This letter was submitted on behalf of the NWT Chamber of Commerce
Last week the NWT Chamber of Commerce, with supporting signatures from the Yellowknife, Thebacha and Fort Simpson Chambers of Commerce, issued a letter to Premier Cochrane outlining our concerns about the newly created Covid-19 Secretariat.
Monday’s News/North editorial indicated that the hiring of 150 new GNWT employees is a reasonable form of economic stimulus in light of the current state of the NWT economy. The editorial also stated; “the thing about being in unprecedented times is that you can’t expect things to go the same way.”
What the editorial seems to miss is that in the midst of unprecedented times the GNWT is doing things in precisely the same way they have for years; bloat the bureaucracy and hope for the best.
We feel that any major new GNWT spend should be viewed through the lens of economic return.
The 19th Legislative Assembly’s mandate was chock-full of items that would provide the NWT a return on their investment either through the support of projects that provide long term economic benefit or programs that reduce territorial operating costs into the future.
Many of the 19th Assembly’s mandate items have long-term value as they would stimulate the private sector through job creation in all communities. Businesses would then be paying payroll taxes, WSCC premiums, and small business taxes. In addition, businesses will be spending money in each community on operating costs such as accommodations, food, fuel, materials, utilities, etc. Every dollar spent at a local business is turned over in that community seven times; thus, if the GNWT chose to spend $62.6m on the private sector by initiating any one of their mandate items, it would result in $438.2m in economic value.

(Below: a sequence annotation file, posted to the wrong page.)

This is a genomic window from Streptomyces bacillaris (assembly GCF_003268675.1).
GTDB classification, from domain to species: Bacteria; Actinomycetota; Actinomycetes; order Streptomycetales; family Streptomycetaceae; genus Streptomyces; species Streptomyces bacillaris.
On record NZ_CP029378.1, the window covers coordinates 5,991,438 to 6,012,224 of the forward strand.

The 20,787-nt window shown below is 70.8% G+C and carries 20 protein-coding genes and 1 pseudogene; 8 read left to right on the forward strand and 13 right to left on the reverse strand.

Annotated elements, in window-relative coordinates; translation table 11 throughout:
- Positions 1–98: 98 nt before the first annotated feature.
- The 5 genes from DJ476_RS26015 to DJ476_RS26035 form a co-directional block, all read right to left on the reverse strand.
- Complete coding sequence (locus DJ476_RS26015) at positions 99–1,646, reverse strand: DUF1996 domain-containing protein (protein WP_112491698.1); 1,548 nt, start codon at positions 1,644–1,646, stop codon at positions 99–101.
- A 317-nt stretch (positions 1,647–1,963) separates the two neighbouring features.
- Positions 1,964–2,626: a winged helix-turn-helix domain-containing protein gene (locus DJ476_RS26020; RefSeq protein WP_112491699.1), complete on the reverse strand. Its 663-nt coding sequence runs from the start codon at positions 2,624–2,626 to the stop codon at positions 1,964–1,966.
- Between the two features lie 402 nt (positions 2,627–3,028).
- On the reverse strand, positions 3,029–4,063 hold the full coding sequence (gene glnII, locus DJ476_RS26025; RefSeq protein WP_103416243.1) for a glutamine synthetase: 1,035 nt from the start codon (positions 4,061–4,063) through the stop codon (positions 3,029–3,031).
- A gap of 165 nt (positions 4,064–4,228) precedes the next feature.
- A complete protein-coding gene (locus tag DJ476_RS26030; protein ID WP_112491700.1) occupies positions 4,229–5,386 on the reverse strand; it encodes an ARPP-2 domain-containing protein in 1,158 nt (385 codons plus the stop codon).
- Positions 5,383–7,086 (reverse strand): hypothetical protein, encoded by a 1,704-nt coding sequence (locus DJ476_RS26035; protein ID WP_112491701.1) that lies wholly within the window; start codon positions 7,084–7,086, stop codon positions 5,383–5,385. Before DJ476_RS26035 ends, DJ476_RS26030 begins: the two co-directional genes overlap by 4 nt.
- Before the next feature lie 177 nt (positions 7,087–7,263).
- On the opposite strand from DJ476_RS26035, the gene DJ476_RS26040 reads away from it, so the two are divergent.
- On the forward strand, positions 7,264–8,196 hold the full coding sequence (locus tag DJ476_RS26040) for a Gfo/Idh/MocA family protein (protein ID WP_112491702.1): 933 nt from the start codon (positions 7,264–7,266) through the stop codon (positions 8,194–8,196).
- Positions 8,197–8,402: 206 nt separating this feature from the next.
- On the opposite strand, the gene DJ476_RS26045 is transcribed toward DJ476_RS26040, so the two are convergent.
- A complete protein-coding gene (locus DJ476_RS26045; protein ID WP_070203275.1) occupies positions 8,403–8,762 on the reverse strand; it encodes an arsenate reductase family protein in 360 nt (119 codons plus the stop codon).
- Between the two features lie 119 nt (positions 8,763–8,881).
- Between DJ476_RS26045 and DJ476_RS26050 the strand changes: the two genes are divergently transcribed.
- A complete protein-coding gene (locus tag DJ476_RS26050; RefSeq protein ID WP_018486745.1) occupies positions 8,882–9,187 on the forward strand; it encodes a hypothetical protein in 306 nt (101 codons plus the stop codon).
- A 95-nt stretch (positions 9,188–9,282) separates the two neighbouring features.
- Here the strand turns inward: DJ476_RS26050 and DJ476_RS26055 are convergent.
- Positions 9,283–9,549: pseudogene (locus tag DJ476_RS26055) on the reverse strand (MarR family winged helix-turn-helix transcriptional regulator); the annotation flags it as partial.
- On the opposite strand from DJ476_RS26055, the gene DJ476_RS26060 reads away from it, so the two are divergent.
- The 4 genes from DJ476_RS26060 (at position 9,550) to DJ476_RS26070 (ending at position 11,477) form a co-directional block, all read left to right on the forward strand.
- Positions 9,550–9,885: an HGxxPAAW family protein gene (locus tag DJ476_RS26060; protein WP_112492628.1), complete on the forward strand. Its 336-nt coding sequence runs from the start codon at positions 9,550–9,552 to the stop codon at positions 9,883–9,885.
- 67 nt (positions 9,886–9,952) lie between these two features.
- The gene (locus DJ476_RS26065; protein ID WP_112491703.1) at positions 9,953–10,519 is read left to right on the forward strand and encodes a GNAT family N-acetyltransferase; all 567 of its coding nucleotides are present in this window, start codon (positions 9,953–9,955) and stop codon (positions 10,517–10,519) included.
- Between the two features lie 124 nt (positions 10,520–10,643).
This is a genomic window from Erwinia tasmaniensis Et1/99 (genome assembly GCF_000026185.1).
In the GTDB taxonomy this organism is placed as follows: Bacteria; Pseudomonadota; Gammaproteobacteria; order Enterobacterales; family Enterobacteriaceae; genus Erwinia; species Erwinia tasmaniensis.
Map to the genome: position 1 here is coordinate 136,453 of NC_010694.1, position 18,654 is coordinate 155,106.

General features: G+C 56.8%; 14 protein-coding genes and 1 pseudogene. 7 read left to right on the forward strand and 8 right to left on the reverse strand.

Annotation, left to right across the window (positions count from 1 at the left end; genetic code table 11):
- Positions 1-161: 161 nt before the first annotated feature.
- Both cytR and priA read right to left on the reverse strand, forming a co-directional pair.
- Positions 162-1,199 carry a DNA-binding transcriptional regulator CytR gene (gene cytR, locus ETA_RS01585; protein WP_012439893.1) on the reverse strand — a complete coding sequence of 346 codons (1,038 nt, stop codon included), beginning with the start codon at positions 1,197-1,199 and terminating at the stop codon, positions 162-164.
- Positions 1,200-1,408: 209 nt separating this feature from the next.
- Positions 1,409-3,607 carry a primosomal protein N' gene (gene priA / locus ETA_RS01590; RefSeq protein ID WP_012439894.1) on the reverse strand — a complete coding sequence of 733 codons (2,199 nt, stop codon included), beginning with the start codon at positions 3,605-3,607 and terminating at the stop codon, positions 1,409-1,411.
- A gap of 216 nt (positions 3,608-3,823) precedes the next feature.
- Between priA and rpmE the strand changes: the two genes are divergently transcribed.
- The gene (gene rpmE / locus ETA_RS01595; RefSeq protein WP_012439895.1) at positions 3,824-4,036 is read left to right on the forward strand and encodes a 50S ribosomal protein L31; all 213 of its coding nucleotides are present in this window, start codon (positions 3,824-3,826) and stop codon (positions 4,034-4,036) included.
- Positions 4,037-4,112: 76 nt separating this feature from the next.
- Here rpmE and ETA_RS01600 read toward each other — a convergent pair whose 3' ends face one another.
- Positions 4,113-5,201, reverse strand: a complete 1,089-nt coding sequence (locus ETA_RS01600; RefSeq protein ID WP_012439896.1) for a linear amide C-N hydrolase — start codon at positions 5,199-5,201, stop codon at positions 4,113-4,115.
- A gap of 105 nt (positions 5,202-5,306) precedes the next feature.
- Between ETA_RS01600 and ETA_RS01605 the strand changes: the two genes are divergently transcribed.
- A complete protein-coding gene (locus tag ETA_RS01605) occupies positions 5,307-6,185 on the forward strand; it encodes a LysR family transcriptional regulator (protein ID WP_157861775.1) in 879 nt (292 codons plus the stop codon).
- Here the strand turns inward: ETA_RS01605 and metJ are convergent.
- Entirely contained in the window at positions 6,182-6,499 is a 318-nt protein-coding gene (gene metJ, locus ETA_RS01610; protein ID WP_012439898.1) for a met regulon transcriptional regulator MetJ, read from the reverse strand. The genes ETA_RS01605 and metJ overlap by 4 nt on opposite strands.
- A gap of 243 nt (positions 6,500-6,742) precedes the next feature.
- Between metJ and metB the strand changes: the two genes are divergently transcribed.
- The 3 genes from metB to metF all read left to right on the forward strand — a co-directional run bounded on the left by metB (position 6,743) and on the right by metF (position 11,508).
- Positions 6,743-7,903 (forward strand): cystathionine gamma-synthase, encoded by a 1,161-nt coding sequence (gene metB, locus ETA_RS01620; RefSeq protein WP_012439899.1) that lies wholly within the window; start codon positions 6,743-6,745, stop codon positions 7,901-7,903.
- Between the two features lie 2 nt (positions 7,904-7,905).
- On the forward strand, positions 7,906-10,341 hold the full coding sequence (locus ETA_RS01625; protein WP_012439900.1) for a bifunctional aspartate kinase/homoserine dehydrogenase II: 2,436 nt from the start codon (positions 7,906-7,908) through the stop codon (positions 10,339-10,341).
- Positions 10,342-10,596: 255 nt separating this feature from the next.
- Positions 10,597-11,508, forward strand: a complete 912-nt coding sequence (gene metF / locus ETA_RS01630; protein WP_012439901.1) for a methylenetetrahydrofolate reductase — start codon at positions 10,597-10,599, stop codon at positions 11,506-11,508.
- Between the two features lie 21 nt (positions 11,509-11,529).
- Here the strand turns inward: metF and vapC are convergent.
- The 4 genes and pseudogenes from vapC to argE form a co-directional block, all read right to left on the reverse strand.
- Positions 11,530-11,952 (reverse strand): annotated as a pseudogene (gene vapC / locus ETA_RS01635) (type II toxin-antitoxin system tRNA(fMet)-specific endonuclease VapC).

A prime example of a mandate that creates value over the long term:
“Make strategic infrastructure investments that connect communities, expand the economy, or reduce the cost of living, including the Mackenzie Valley Highway, the Slave Geological Province Corridor, and the Taltson Hydro Project.”
$62.6m would get all of these projects shovel ready and, if appropriately tendered, would create long term, local jobs. The Mackenzie Valley Highway alone would create “7,785 one-time jobs; 78 long term jobs; and 128 long term maintenance jobs just in the NT.”
When you compare value for dollar spent on creating a new level bureaucracy vs. supporting projects designed to build infrastructure and capacity, it becomes apparent how much further $62.6 million would go when invested in our communities. Our revenues would grow, and most importantly, job creation outside of Yellowknife would grow expeditiously, creating a more prosperous NWT for all.
Ultimately, in a few years, we will look back and either curse the short-sightedness of the 19th Assembly or we will applaud the decisions that were made that positioned our territory for success for years to come.